World AIDS Day, on December 1st is an opportunity for us to remember and to raise awareness. The theme for this year is ‘Let’s end it,’ and communities are working together with the aim of ending isolation, stigma and HIV transmission itself.
2017 seems a long way from the dark days of the 80s and early to mid 90s, when treatments didn’t exist and HIV, in many cases, was a death sentence. We now have effective treatments, which have been hugely successful. People are now able to live healthy lives with a near normal life expectancy. Not only that, but people on effective treatment CANNOT pass on HIV. This means if we can encourage people to get tested and tackle late diagnosis, we have a real chance of stopping the HIV epidemic in its tracks. We saw a drop in new diagnoses of HIV in 2016, now the challenge is to keep up the momentum and try and reach those people who are currently being diagnosed late.
Although there has been great progress, we still find that some people with HIV face isolation and stigma. Myths still persist – that you can get HIV from a toilet seat or from kissing, that women with HIV will automatically give it to their babies or that it only affects gay men.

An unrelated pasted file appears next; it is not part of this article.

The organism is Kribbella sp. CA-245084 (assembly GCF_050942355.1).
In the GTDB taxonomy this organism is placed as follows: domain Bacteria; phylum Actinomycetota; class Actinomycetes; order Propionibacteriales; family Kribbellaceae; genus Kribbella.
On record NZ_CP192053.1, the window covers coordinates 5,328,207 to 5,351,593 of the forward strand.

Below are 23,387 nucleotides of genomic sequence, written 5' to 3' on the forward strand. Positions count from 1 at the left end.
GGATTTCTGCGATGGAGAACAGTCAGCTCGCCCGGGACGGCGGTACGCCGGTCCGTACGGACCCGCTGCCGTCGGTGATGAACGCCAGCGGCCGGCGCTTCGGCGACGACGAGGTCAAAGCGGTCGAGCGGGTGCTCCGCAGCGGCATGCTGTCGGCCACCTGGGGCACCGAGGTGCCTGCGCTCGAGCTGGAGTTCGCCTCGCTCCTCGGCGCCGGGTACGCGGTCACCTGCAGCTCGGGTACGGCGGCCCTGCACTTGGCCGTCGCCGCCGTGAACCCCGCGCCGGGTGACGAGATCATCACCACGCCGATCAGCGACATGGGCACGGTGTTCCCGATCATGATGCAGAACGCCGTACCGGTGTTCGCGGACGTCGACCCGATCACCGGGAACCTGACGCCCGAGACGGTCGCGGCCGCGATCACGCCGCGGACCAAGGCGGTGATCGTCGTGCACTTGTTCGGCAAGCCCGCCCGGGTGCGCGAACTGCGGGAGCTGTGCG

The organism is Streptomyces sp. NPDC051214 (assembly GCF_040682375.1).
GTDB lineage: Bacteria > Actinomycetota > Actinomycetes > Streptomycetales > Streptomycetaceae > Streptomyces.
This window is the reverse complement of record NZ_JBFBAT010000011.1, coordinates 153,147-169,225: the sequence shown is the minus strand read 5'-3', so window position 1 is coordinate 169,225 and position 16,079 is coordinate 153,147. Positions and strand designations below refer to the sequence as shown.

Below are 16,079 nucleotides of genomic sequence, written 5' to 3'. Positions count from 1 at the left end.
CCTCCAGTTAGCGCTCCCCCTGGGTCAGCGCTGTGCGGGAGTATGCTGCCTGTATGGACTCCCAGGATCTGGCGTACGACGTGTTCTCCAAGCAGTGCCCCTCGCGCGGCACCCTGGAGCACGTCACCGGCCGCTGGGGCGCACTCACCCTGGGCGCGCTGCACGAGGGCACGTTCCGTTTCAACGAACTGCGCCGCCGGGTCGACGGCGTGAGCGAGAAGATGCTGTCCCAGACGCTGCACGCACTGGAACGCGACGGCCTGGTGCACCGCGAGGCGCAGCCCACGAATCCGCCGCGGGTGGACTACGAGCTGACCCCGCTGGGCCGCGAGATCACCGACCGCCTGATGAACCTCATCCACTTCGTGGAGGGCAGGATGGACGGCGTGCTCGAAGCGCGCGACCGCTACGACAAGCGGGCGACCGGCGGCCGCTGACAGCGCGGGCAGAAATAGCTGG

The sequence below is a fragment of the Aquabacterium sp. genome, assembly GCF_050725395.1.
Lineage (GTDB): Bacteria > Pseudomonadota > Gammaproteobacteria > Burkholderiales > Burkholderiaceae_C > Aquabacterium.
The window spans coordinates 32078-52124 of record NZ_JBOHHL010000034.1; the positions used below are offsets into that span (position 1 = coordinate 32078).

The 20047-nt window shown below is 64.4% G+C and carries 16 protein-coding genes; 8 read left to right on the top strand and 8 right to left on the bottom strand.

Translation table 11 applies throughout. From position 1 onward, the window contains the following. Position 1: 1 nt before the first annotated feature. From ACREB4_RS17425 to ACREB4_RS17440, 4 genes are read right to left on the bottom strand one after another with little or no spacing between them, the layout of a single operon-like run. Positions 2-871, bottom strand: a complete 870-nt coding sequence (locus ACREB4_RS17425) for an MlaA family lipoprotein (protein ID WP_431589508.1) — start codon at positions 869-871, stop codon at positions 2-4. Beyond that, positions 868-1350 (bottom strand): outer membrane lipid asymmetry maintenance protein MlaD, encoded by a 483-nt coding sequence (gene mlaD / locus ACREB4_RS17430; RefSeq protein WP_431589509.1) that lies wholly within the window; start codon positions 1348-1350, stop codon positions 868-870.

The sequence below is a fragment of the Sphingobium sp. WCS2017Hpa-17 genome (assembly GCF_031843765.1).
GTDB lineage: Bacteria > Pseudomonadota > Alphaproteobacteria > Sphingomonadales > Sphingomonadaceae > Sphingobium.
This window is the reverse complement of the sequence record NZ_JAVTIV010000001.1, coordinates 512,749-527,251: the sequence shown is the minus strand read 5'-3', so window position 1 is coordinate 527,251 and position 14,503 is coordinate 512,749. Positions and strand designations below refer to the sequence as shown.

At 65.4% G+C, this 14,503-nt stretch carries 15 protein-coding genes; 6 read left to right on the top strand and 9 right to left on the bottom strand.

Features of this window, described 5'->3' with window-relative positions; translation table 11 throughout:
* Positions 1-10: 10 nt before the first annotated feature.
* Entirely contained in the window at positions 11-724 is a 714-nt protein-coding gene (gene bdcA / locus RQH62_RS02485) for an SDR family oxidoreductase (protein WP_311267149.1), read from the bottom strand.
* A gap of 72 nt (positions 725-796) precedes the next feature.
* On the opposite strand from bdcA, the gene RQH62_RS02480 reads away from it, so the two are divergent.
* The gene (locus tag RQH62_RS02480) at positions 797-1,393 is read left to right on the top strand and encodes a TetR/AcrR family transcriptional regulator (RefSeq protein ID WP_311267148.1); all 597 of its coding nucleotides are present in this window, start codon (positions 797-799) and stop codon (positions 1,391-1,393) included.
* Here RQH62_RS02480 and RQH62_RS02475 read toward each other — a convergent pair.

Only a couple of weeks ago Avon and Somerset Police announced officers would wear spit hoods to prevent transmission of HIV. “Each day we face being spat at, putting us at risk of HIV, hepatitis and tuberculosis” they said. The reality is that spitting has not resulted in a single case of HIV. While they have since apologised and acknowledged their mistake, statements like these only fuel stigma, and demonise people living with HIV.
So in 2017, there is still a lot to be done. Tackling stigma and late diagnosis, educating new generations (and older ones who still don’t know the facts) and encouraging safer sex. You can do your bit on World AIDS Day by wearing a red ribbon, starting conversations about HIV or donating to organisations like The Sussex Beacon which support people living with HIV and work to reduce new diagnoses.
I can’t write a piece on World AIDS Day without mentioning those who have died with AIDS both in this country and across the World. Partners, sons, mothers, friends – all taken too soon. Each individual leaving behind devastation and heartbreak. We’ll always remember them, particularly on World AIDS Day, and it will spur us on to keep working tirelessly to eradicate HIV.
HIV – #LETSENDIT
Simon Dowe, Chief Executive, The Sussex Beacon